The life of Mary, as the Gospel tells it, is as humanly true as it can possibly be, but in this human quality it is filled with a mystery of divine communion and love, the depth of which is unfathomable. The Rosary points in this direction.
Jesus is the substance of Mary’s life, just as the child is the lifeblood of its mother, for whom it is the one and all. But, at the same time, He is also her Redeemer, and that another child cannot be for its mother. Speaking of another child and mother in such a manner is like “making conversation”: as soon as the speech takes a serious turn, it borders on blasphemy. Not only was Mary’s existence as a human mother achieved in her relation to Jesus, but also her redemption. Becoming a mother, she became a Christian. By living with her Child, she lived with the God whose living revelation He is. Growing humanly along with the Child, as do all mothers who really love, releasing Him on the road of life with so much resignation and pain, she ripened in God’s divine grace and truth.
For this reason, Mary is not only a great Christian, one among a number of saints, but she is unique. No one is like her, because what happened to her happened to no other human being. Here lies the authentic root of all exaggeration about her. If people cannot be extravagant enough in their praises of Mary, and even say reckless and foolish things, they are still right in one respect: even though the means are faulty, they seek to express a fact, the tremendous depth of which must overwhelm everyone who realizes it. But exaggerations are useless and harmful, because the simpler the word expressing a truth, the more tremendous and at the same time the more deeply realized do the facts become.
It is Mary on whom the Rosary is centered in a focus ever new. This prayer means a lingering in the world of Mary, whose essence was Christ.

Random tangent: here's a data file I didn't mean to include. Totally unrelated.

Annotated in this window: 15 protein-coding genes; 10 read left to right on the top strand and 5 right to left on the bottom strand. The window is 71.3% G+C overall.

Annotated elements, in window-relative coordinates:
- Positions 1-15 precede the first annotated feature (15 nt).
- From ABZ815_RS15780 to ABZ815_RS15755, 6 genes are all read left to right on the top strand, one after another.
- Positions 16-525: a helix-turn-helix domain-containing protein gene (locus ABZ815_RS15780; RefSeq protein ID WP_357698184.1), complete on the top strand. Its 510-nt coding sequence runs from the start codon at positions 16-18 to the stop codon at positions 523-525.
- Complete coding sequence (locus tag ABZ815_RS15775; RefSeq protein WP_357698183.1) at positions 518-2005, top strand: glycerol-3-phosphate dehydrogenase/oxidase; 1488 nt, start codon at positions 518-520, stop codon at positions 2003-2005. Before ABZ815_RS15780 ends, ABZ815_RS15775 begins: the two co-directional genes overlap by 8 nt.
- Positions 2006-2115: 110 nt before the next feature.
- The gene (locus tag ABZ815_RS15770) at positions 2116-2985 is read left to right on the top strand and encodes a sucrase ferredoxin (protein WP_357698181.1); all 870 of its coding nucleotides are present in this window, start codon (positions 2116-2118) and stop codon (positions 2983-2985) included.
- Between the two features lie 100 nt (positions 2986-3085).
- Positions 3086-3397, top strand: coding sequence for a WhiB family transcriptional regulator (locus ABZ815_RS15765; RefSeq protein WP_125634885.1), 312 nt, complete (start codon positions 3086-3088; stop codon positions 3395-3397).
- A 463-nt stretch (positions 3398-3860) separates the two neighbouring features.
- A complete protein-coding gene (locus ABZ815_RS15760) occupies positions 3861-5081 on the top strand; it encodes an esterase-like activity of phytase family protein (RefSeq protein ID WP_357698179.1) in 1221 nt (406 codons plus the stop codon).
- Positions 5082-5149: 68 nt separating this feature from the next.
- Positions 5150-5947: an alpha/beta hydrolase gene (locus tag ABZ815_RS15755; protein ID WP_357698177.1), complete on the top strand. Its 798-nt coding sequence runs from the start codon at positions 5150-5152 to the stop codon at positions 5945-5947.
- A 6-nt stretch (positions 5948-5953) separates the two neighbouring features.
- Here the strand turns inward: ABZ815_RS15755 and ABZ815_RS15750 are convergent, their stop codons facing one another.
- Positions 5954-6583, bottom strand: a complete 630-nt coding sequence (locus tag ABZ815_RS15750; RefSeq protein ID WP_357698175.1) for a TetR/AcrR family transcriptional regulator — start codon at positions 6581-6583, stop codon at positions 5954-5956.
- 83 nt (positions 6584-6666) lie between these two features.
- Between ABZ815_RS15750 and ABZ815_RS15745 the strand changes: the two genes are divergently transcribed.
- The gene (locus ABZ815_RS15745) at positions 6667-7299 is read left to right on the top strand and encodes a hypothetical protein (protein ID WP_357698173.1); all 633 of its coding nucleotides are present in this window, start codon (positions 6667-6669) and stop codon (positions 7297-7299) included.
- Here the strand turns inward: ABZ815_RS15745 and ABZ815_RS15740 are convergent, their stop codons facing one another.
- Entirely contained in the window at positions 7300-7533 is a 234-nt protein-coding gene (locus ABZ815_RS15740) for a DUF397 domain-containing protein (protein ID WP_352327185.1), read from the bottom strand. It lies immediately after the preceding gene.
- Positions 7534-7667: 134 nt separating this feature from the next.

In this way, the Rosary is, in its deepest sense, a prayer of Christ. The first part of the Hail Mary ends with His name: “And blessed is the fruit of thy womb, Jesus.” After this name follow the so-called mysteries (for example, “Whom thou, O Virgin, didst conceive of the Holy Spirit,” “Whom thou didst bear with thee to Elizabeth,” “Who was born to thee in Bethlehem”). Every decade of the Rosary contains such a mystery.
The whole, as it is expressed in the chain of beads, includes five decades and thus forms a cycle of five mysteries. There are three such cycles [Editor’s note: four now with the Luminous mysteries]. The first is the Joyful Rosary; its mysteries deal with the sweetly serene and yet overshadowed youth of Jesus. The second, the Sorrowful Rosary, comprises His Passion from the hour of Gethsemane to His death on the Cross. The third, the Glorious Rosary, deals with the glory of His Resurrection and Ascension, the descent of the Holy Spirit, and Mary’s fulfillment.
We see how, in this prayer, the figure and life of Jesus occupies the foreground: not as He does in the Stations of the Cross, immediate and in itself, but through Mary, as the tenor of His life is seen and sensed by her, “keeping all these things carefully in her heart.”
The essence of the Rosary is a steady incitement to holy sympathy. If a person becomes very important to us, we are happy to meet someone who is attached to him. We see his image mirrored in another life and we see it anew. Our eyes meet two eyes that also love and see. Those eyes add their range of vision to ours, and our gaze may now go beyond the narrowness of our own ego and embrace the beloved being, previously seen only from one side. The joys that the other person experienced, and also the pains he suffered, become so many strings whose vibrations draw from our heart new notes, new understanding, and new responses.
It is intrinsic in the virtue of sympathy that the other person puts his life at our disposal, which enables us to see and to love not only with our own senses but also with his. Something of this sort, only on a higher plane, happens with the Rosary.
Art for this post on lingering on Mary in the rosary: Modified detail of Virgin and Child with Angels and Saints [with Rosary], Felice Torelli, 1700s, PD-US author’s term of life plus 100 years or less, Wikimedia Commons. Cover of The Rosary of Our Lady used with permission.
To read more about the rosary, click HERE.